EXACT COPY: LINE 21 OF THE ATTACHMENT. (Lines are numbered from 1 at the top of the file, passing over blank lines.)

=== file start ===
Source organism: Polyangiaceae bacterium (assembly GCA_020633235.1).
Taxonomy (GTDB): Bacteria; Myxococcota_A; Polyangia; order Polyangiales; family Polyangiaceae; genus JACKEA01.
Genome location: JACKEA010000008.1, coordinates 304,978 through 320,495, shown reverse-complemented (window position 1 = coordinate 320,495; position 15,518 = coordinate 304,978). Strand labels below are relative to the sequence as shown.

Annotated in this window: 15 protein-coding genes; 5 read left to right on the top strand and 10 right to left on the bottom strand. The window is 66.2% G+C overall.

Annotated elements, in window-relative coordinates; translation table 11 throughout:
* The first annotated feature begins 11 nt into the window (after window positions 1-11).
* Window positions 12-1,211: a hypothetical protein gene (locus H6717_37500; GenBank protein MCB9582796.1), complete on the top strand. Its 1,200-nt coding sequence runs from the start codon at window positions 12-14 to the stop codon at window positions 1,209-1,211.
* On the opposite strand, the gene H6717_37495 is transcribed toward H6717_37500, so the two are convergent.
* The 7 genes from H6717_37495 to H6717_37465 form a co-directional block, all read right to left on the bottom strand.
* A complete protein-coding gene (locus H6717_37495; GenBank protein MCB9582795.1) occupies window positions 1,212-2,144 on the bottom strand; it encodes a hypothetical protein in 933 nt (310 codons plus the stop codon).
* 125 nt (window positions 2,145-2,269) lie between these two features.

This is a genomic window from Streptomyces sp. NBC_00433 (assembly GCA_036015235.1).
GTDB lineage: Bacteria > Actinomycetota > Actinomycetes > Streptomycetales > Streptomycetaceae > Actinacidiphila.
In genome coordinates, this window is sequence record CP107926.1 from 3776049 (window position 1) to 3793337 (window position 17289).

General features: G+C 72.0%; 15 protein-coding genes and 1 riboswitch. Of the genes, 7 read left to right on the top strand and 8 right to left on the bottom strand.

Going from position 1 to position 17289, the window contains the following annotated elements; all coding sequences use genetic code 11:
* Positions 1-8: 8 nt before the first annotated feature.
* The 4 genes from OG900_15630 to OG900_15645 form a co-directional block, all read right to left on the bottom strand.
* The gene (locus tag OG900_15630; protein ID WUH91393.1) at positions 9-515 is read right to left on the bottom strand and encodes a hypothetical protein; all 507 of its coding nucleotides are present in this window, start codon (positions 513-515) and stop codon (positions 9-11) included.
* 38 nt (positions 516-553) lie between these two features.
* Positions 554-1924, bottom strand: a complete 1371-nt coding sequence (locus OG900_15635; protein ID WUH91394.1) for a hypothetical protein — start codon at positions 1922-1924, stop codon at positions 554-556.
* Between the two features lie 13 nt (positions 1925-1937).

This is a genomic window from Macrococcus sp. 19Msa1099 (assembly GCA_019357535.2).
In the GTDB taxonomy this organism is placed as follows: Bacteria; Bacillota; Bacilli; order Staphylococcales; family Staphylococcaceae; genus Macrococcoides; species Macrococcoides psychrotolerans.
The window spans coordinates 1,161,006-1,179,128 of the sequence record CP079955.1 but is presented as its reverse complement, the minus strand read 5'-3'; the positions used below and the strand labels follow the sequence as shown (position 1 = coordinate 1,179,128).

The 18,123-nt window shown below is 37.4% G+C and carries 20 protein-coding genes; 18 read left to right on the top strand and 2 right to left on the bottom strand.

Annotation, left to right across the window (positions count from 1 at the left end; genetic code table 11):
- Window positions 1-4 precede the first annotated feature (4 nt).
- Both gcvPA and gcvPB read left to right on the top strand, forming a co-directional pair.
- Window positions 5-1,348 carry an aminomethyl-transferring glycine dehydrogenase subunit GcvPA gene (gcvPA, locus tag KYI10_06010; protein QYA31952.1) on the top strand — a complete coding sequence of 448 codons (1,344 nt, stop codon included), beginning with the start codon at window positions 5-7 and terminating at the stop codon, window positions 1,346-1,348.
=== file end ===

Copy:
* Positions 554-1924, bottom strand: a complete 1371-nt coding sequence (locus OG900_15635; protein ID WUH91394.1) for a hypothetical protein — start codon at positions 1922-1924, stop codon at positions 554-556.